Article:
NFL SVP, CHDS alum Cathy Lanier: Malign use of technology biggest future threat to league, community 

For the past five years, Cathy Lanier has been in charge of security for arguably the most popular sports league in the U.S. – the National Football League – guiding the league’s 32 teams and its high-profile events such as the Super Bowl, the Pro Bowl, and the NFL Draft through everything from social unrest and bomb threats to the Covid-19 pandemic.  

NFL security chief Cathy Lanier, a CHDS Master’s alum.

So what concerns the Center for Homeland Defense and Security alum (Master’s Program 0401/0402) among future security threats to the sport and the wider community? Technology adapted and leveraged for targeting the NFL and its events, and the U.S. in general, she says.  

“The scariest emerging threats are technological,” Lanier said during an interview with CHDS after serving as a guest speaker for an Executive Leaders Program session last month.  

The NFL Senior Vice President and Chief of Security  that pointed out that technology is increasingly interwoven with so many aspects of everyday life, noting the emergence of “smart cities,” autonomous vehicles, and 5G, among other technological advances.  

And Lanier, who joined the NFL in 2016 after serving for a decade as the first female Chief of Police for the Washington D.C. Metropolitan Police Department, added that technology is also at the core of the ubiquity of social media and its ability to influence social, political and racial issues, including promotion of existing divisions in society.  

“Everything is increasingly becoming embedded in technology and technology embedded in us,” she said. “Think how much operational security is linked and depends on cybertechnology. The cascading effects of an attack and the interconnectedness of our society makes it a real concern.”  

Super Bowl LIV halftime show.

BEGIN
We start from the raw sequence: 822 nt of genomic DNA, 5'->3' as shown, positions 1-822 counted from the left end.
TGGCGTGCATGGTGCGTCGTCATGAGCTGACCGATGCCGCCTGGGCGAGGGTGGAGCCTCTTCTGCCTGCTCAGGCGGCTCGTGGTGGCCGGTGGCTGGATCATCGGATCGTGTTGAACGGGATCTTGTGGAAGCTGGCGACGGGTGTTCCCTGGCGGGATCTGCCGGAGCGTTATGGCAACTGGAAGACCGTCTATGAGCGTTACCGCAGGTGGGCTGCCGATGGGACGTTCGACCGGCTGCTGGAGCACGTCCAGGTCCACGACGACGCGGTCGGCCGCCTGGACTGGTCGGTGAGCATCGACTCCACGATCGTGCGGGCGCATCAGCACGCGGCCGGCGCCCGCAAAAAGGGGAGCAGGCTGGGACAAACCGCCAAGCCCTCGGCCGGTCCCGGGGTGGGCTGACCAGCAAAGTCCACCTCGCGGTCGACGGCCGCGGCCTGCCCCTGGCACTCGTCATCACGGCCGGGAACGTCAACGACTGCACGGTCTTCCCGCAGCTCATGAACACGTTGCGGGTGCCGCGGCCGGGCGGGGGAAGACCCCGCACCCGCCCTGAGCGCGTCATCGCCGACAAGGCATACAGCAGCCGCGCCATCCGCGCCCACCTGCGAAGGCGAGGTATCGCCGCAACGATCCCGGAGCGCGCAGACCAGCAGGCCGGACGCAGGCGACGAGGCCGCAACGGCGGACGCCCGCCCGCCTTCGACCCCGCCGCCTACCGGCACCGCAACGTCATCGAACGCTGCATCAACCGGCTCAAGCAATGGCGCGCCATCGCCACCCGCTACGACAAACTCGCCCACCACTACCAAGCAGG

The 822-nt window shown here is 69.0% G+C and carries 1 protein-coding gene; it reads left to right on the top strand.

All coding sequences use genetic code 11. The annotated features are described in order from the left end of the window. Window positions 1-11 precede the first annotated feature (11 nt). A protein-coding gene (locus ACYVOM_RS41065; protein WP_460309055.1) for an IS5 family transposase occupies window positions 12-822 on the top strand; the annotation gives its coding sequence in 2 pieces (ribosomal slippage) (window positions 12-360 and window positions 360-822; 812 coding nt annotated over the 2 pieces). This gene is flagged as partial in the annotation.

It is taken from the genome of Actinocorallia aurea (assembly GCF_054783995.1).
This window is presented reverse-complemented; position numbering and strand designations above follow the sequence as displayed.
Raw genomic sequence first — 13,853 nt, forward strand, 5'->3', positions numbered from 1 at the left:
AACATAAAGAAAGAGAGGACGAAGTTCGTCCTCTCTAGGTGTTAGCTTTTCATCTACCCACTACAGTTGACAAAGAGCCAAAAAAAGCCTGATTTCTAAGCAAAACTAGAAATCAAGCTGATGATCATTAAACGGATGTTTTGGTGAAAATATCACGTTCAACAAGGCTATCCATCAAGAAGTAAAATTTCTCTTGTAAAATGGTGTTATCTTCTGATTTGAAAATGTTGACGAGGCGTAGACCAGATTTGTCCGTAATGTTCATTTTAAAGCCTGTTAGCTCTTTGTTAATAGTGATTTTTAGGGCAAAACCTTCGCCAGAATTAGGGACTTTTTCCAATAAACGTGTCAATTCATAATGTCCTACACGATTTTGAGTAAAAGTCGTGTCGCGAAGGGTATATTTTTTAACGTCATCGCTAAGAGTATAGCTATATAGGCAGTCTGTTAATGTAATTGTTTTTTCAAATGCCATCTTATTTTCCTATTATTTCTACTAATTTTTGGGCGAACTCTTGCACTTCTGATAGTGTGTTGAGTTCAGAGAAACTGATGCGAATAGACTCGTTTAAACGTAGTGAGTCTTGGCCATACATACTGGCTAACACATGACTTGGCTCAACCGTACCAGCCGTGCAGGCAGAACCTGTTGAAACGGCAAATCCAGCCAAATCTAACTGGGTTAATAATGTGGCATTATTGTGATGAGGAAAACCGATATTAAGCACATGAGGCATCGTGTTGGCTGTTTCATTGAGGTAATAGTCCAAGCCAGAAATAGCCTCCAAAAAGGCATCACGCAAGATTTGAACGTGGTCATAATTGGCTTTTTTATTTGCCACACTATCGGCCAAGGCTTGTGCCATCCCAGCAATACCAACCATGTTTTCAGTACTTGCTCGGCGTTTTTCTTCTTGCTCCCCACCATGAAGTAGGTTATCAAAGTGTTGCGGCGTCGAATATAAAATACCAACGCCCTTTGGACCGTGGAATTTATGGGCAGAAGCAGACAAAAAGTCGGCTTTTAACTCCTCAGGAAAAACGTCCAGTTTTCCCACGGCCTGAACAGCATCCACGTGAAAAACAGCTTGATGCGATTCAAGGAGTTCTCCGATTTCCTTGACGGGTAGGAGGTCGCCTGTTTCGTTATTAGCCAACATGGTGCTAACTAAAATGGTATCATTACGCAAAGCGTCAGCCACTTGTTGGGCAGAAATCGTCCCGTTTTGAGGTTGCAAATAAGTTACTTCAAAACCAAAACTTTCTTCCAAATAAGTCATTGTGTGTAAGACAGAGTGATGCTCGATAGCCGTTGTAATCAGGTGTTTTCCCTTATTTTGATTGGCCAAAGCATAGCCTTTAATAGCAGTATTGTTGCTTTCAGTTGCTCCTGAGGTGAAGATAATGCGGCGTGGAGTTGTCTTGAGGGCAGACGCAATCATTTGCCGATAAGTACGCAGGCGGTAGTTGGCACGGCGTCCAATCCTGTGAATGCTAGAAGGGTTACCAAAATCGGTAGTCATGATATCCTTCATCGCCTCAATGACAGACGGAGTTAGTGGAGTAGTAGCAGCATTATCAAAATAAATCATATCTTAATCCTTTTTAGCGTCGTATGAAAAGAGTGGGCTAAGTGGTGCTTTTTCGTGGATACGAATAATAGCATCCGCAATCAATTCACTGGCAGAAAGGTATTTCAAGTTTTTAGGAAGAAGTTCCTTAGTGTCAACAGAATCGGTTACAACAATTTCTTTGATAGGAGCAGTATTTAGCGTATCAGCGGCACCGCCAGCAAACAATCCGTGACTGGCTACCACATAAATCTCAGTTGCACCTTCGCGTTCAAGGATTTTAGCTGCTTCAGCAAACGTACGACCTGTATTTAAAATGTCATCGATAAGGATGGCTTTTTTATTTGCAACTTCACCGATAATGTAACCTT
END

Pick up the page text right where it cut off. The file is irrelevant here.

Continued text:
While Lanier said her concerns include the entire nation’s vulnerability to such attacks, she also noted that the NFL now operates on a global scale with games being played in the United Kingdom and elsewhere, and the league’s crown jewel – the Super Bowl – is a worldwide spectacle drawing around 150 million viewers globally in recent years (though the largest percentage by far are U.S. residents).  

“(The Super Bowl is) one of the most-watched events in the world,” she said. “Everyone who is anyone has performed at the Super Bowl. An attack on the Super Bowl would be devastating for the American people.”  

Lanier said when she took the NFL job she didn’t anticipate just how large the crowds were at their tentpole events like the Draft, which she noted drew 600,000 in Nashville in 2019. She describes the Draft’s multi-day event as “the next Super Bowl” in terms of security requirements due to its rapidly expanding popularity.  

That, she said, requires meticulous planning and ongoing vigilance regardless of the potential security threats.  

“With every single plan, we have to be completely prepared and get everything right,” she said. “The terrorists only have to get it right once.”  

NFL Draft in Chicago in 2016.

At the same time, Lanier said the ability of state and non-state entities to “weaponize” social media in an effort to drive division, and even extremist threats, is also a concern.  

She noted that there have been multiple social media posts in recent years portraying the NFL or its players in an unfavorable or controversial light, including fake videos of NFL players burning an American flag in the locker room which she described as a “perfect opportunity to spin racial divisiveness.” 

Dis-information and mis-information has and continues to create an elevated threat environment for the league. 

During her guest speaker appearance last month, Lanier spoke about a range of NFL security-related issues, noting that when she joined the league she relied on her quarter century of experience in law enforcement and counter-terrorism to transition the league’s security program into a more robust “360-degree security program” inclusive of cyber security, intelligence and air space security.

She said the NFL now plans for security at its largest events 3-5 years ahead of time, using miles-wide perimeters. For instance, Lanier said the NFL is already working on security planning for Super Bowl LVII in Arizona in 2023. 

And she said the league’s recently developed Global Security Operations Center provides a “physical center with a broad virtual reach.” The GSOC was especially helpful in the NFL’s response to the Covid-19 pandemic during which the league hosted about 1.2 million fans at about 21 stadiums and conducted the first “virtual draft” in the midst of the pandemic-related restrictions on other businesses last year.  

INQUIRIES: Heather Hollingsworth Issvoran, Communications and Recruitment |, 831-402-4672 (PST)

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